The role of self-talk in the awareness of physiological state and physical performance

Alan St Clair Gibson, Carl Foster

Research output: Contribution to journalArticlepeer-review

37 Citations (Scopus)


Different studies have suggested that the majority of self-talk during exercise is either positive or neutral in character. The majority of 'thoughts' during low-intensity exercise have been described as being dissociative conversational chatter. However, with increasing exercise intensity, there is a greater percentage of associative and motivational thoughts, which includes thoughts about feeling and affect, body monitoring, command, instruction and pace monitoring. It has been suggested that self-talk is necessary for creating a time 'wedge' between the activity described by the self-talk, and the self-talk itself. The information redundancy created by this time-wedge allows the capacity for reflection about what is occurring, and self-awareness of the part played by the individual themselves in the activity being performed. Self-talk may be a discussion between a singular 'I' and a singular 'me', or may be a multi-party dialogue. There are anatomical correlates to self-talk, with neural activity in a number of brain areas related to the occurrence of both overt and subvocal self-talk, particularly in Broca's region in the left fontal cortex, and Wernicke's region in the left posterior superior temporal cortex. Whether specific training of self-talk can improve performance is controversial, although recent studies have suggested that task-specific self-talk appears to have a beneficial effect on physical performance. Further studies are required to assess the ability of physical or mental training to modify self-talk in a beneficial and permanent manner, and whether these changes affect an individual's exercise performance and sense of self.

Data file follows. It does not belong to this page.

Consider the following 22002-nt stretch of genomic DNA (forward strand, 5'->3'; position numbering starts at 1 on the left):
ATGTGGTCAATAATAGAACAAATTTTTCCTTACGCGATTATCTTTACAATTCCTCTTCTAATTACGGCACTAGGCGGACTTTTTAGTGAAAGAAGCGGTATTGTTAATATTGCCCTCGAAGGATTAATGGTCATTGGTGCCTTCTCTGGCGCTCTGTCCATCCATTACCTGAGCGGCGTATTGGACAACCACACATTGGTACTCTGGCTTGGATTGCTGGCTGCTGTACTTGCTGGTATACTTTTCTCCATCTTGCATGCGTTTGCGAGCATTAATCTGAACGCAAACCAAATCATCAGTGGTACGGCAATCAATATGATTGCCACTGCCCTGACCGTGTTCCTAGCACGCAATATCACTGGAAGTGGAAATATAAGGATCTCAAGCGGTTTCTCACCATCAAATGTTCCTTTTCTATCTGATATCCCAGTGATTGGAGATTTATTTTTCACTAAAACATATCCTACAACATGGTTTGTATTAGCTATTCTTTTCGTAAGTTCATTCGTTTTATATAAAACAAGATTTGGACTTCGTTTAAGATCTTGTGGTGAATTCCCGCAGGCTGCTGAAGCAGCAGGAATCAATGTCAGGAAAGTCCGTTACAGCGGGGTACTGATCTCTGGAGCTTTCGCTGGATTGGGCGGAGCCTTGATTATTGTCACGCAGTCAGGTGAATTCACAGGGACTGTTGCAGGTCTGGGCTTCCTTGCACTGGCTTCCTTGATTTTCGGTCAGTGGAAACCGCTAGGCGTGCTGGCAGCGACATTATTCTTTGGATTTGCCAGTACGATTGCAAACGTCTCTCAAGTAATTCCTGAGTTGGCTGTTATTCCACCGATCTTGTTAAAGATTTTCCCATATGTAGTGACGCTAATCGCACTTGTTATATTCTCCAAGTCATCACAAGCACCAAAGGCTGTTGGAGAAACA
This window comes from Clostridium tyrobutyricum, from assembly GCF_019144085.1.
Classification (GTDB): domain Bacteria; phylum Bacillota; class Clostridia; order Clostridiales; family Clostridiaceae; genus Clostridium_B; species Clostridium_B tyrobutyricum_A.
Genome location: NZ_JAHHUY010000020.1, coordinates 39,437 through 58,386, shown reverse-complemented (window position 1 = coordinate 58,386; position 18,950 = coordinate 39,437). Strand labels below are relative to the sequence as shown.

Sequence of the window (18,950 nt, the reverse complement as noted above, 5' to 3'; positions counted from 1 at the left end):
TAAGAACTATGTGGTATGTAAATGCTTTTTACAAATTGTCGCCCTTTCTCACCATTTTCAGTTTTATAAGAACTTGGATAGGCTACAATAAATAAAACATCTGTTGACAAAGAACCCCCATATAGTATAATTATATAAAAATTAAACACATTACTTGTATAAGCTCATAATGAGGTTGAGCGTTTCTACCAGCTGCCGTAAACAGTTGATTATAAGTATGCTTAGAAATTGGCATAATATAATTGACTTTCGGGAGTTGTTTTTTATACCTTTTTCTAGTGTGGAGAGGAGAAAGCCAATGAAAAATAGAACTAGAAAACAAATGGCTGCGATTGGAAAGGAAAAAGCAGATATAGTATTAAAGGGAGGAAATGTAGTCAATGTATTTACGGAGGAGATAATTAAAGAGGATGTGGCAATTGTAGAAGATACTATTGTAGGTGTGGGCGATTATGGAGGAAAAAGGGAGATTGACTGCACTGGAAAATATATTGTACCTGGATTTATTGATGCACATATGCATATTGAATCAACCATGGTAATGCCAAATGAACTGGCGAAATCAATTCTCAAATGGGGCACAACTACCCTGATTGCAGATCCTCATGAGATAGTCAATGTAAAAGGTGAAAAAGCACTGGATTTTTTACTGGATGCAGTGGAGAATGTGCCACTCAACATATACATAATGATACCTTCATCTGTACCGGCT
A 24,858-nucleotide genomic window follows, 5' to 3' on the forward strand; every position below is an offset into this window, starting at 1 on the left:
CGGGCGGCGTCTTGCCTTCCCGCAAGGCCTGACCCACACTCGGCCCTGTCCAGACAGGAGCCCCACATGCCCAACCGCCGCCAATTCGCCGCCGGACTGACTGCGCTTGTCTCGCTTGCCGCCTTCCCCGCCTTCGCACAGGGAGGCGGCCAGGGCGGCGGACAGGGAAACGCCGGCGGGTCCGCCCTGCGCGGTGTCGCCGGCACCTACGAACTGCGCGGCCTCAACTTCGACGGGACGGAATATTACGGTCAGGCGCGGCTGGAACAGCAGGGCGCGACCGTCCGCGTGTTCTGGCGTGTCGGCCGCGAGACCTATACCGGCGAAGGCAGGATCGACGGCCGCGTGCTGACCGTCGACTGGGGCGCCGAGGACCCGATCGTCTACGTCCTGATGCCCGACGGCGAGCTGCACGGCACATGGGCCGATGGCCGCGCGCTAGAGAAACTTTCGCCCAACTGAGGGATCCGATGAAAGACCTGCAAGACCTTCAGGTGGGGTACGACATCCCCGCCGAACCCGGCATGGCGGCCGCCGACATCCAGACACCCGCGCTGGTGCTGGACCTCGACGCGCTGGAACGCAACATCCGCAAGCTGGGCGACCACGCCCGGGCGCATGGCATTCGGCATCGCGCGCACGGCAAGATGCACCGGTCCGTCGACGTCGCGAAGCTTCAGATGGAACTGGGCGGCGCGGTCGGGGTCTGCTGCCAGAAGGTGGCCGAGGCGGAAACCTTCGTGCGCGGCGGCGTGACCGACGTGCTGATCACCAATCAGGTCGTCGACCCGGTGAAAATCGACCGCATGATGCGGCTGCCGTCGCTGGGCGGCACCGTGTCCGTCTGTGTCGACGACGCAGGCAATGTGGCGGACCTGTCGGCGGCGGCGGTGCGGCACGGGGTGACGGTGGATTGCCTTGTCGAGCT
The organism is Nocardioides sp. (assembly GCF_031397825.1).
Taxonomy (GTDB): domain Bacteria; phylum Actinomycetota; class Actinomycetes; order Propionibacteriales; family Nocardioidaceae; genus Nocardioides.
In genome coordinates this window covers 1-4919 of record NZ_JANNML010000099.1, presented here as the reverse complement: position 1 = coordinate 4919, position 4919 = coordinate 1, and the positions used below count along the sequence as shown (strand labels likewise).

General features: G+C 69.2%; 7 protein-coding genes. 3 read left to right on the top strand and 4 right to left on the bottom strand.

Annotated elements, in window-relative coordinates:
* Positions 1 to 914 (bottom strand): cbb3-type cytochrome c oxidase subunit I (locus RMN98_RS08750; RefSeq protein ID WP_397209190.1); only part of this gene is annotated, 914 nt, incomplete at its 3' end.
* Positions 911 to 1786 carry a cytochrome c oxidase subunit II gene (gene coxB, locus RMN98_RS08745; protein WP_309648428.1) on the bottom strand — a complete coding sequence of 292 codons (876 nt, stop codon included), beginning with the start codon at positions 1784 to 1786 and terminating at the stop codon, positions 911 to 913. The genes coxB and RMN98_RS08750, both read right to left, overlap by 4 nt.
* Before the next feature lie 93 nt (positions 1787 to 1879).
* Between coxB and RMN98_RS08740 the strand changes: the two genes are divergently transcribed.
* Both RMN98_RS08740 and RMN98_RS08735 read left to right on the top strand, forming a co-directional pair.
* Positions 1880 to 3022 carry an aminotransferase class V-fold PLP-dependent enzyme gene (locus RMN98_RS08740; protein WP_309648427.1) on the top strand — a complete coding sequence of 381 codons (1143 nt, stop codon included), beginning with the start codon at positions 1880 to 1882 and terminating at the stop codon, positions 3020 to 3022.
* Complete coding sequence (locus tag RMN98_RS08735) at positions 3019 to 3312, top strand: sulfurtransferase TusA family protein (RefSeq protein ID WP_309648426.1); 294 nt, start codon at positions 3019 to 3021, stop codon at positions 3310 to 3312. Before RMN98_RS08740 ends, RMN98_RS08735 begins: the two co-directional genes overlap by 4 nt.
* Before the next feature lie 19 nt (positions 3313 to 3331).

Original languageEnglish
Pages (from-to)1029-1044
JournalSports Medicine
Issue number12
Publication statusPublished - Dec 2007


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